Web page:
Sunday, August 01, 2004

    Luke and Wealth

    I just got done re-reading the Gospel of Luke, and I am struck once again by what a surprisingly radical document it is. Everyone should take a couple of hours to read Luke -- not for its birth narrative, not for its passion narrative -- but with a mind to discover just what Jesus' teachings on wealth were. When you read Luke with that mindset the results are amazing:

    • "[W]oe to you who are rich, for you have received your consolation. Woe to you who are full now, for you will be hungry." Lk 6:24-25.
    • When you go out to do God's work, "[t]ake nothing for your journey, no staff, nor bag, nor bread, nor money -- not even an extra tunic." Lk 9:3.
    • "Be on your guard against all kinds of greed; for one' life does not consist in the abundance of possessions." Lk 12:15
    • "Sell all your possessions, and give alms." Lk 12:33.
    • "[N]one of you can become my disciple if you do not give up all your possessions." Lk 14:33.
    • "You cannot serve God and wealth." Lk 16:13.
    • "There was a rich man who was dressed in purple and fine linen and who feasted suptuously every day. And at his gate lay a poor man named Lazarus, covered with sores, who longed to satisfy his hunger with what fell from the rich man's table.... The poor man died and was carried away by the angels to be with Abraham. The rich man also died and was buried. In Hades, where he was being tormented, he looked up and saw Abraham far away with Lazarus by his side." Lk. 16:19-23.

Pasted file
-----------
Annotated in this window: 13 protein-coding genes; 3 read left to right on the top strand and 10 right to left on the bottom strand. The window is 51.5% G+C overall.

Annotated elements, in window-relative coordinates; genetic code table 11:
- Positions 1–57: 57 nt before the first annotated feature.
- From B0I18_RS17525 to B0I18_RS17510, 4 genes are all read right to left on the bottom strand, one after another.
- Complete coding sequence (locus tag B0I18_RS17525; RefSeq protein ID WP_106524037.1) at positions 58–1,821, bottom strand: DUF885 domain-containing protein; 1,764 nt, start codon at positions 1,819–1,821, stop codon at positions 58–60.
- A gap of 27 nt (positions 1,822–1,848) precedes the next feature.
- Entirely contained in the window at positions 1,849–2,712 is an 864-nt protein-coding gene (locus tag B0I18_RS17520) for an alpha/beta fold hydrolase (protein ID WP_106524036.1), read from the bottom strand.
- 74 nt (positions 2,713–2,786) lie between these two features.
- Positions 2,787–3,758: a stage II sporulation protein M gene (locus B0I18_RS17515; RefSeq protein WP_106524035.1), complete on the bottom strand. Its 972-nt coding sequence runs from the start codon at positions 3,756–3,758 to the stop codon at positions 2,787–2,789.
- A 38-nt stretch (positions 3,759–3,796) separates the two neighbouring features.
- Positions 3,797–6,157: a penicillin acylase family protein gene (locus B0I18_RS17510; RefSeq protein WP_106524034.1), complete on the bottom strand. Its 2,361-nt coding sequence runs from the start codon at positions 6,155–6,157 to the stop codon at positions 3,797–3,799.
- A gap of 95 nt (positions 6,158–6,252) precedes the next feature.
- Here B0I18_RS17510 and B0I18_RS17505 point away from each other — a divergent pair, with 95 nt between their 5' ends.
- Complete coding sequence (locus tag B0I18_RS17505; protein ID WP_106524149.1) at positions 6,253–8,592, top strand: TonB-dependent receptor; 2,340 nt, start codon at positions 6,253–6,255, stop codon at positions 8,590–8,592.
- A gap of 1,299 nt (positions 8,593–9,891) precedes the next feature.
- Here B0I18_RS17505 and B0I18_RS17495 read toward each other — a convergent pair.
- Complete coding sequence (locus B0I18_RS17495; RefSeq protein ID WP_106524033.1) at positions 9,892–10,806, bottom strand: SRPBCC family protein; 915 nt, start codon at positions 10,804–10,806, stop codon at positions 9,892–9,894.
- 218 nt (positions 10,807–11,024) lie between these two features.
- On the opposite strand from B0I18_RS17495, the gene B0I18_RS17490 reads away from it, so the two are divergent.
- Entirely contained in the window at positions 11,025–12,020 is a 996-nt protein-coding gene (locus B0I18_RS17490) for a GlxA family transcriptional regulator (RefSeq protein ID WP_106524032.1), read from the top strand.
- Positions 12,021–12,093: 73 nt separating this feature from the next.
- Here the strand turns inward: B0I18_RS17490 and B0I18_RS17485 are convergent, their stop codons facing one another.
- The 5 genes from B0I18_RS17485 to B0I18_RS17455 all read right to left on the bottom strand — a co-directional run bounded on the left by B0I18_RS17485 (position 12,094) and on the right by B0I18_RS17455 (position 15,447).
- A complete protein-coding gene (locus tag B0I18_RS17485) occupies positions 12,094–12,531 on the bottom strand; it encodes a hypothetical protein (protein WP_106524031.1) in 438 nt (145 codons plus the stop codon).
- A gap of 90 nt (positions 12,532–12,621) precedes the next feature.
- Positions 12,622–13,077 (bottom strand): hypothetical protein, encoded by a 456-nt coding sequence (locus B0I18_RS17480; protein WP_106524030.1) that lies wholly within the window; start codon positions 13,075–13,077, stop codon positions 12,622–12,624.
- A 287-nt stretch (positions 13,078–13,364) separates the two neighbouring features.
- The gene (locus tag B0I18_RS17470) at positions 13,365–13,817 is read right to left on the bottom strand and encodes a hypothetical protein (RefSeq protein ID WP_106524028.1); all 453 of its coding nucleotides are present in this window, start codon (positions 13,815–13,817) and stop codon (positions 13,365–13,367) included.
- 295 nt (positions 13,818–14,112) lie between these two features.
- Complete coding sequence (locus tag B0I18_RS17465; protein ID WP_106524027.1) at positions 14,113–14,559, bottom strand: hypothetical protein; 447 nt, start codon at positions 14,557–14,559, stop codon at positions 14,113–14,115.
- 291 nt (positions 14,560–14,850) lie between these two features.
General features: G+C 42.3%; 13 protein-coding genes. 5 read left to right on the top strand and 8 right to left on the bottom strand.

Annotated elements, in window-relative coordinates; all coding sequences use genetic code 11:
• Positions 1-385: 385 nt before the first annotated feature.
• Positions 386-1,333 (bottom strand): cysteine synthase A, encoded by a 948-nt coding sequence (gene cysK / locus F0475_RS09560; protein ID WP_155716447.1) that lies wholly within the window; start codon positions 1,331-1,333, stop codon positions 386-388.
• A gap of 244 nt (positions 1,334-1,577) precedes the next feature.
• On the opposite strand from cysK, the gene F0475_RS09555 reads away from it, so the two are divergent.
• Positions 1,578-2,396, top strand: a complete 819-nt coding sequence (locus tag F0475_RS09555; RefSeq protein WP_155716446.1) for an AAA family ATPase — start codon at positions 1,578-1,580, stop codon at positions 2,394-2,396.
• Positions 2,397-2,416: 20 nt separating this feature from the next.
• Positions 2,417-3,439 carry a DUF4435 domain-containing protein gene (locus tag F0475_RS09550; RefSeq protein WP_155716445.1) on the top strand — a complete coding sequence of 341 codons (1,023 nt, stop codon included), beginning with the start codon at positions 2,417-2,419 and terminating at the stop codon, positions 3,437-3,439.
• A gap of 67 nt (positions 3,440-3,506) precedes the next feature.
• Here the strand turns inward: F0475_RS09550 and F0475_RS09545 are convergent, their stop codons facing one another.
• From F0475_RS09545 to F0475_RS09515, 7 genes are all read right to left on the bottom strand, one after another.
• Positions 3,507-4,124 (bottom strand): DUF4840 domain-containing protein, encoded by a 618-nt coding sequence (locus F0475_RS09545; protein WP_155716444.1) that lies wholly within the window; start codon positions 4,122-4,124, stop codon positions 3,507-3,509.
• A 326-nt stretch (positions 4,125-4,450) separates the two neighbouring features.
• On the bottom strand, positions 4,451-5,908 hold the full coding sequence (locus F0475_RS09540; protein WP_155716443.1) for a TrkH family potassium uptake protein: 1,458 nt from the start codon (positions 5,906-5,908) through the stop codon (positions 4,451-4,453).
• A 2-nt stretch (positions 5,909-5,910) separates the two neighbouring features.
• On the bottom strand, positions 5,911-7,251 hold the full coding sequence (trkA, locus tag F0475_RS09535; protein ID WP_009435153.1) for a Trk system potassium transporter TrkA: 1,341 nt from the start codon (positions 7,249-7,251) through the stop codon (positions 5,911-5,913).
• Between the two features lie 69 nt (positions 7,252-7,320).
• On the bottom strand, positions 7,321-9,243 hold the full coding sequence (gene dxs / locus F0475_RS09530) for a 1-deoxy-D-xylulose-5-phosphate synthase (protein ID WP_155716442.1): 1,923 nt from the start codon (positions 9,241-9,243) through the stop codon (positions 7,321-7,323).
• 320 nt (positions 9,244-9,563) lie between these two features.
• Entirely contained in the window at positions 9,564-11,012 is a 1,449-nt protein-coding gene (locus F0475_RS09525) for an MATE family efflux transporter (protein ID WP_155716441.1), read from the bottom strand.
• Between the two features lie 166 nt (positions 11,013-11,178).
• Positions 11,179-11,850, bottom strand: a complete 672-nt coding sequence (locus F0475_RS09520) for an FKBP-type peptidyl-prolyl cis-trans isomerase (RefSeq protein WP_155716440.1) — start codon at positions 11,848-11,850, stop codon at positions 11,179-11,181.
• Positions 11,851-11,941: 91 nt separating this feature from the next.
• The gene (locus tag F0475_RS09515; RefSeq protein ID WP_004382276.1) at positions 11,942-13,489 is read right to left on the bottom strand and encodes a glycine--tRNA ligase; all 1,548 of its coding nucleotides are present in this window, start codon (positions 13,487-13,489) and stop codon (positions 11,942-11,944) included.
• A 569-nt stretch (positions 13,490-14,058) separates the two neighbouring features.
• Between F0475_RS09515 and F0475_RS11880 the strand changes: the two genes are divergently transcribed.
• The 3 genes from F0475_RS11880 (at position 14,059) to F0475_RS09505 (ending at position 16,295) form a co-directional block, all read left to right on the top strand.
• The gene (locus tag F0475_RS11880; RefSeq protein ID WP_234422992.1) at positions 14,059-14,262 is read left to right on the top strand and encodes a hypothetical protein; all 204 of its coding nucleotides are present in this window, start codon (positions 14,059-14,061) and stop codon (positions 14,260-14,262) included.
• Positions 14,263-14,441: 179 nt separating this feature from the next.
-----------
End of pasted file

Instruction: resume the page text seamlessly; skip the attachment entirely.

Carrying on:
• "Sell all you own and distribute the money to the poor...." Lk. 18:22.
    • "How hard it is for those who have wealth to enter the kingdom of God! Indeed, it is easier for a camel to go through the eye of a needle...." Lk. 18:24-25.
    • Jesus "entered the temple and began to drive out those who were selling things there...." Lk 19:45.

    How can we read Luke and go on about our normal consumerist lives?

    Short Rant on Christian Video Games

    NPR reported this week about a growing market for Christian video games. I contend that there is no such thing. That's an oxymoron. Video games are a luxury good. Buying a luxury good is not a Christian thing to do, and therefore there can be no Christian video games.